Review of the unique Peak Design Travel Tripod with its own ballhead and the universal ballhead adapter.
Nikon Z-Mount DX Lens Roundup
Review of Nikon Z-Mount lenses for APS-C mirrorless digital cameras. Covers all current Z-mount DX lenses available.
Nikon Z50 Review
The first Nikon APS-C mirrorless is built around a 20 MP BSI-CMOS sensor with ISO 100-204800, 209-Point Phase-Detect AF, 11 FPS Drive and 4K Video capability. Compact body with dual control-dials and 2.4 MP 0.39" EVF with 0.68X magnification, 100% coverage and an Eye-Start Sensor.
Mirrorless Digital Camera Buying Guide 2020
The Mirrorless Digital Camera Buying Guide was fully rewritten for 2020, including all new systems from Nikon, Canon and Leica joined by Panasonic and Sigma. This new extensive 2020 Edition shows in 5 simple steps how to choose a mirrorless camera.
Panasonic Lumix DC-GX9 Review
This highly capable and compact mirrorless ranked as Best Beginner Mirrorless Digital Camera of 2019. Its 20 MP Four-Thirds CMOS sensor with Anti-Alias Filter is pared with 5-axis stabilization to maximize sharpness. Features a tilting 2.8 MP 0.39" EVF with large 0.7X view and Eye-Start sensor in a body with dual control-dials.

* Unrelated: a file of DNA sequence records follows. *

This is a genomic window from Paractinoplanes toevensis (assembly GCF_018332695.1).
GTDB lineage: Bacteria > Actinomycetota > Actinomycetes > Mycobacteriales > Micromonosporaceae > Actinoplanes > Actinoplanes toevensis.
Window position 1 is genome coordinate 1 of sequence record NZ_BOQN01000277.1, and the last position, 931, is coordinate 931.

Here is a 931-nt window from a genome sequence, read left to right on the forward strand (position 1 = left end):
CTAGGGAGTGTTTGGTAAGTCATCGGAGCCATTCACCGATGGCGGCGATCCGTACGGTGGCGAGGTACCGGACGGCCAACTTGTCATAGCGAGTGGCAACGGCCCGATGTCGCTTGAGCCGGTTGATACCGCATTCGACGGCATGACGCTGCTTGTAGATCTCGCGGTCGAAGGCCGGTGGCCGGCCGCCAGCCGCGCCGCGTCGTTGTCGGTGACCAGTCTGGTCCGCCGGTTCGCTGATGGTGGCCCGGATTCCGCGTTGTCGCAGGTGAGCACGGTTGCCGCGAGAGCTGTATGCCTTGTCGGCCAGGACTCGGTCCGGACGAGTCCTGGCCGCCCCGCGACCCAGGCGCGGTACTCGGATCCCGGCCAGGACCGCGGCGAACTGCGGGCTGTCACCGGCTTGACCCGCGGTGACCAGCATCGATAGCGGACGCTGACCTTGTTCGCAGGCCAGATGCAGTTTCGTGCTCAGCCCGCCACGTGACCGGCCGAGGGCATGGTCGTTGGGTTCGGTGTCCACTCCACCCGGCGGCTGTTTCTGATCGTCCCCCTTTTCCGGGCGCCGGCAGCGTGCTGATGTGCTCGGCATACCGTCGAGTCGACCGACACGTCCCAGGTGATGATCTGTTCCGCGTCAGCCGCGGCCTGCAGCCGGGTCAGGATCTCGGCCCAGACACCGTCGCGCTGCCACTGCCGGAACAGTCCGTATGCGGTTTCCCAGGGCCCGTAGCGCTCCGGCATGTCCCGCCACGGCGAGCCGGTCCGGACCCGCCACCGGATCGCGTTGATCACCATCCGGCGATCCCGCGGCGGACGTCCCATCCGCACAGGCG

Best Digital Cameras of 2019
The Best Cameras of 2019 awarded by Neocamera: Best Travel-Zoom, Best Premium Compact, Best Ultra-Zoom, Best Mirrorless and Best DSLR.
10 Gifts Photographers Will Love
The 2019 gift guide for photographers showcases photography gear that amateur and enthusiasts will enjoy. It is divided into 3 price categories to suit different budgets from $50 to $200 USD.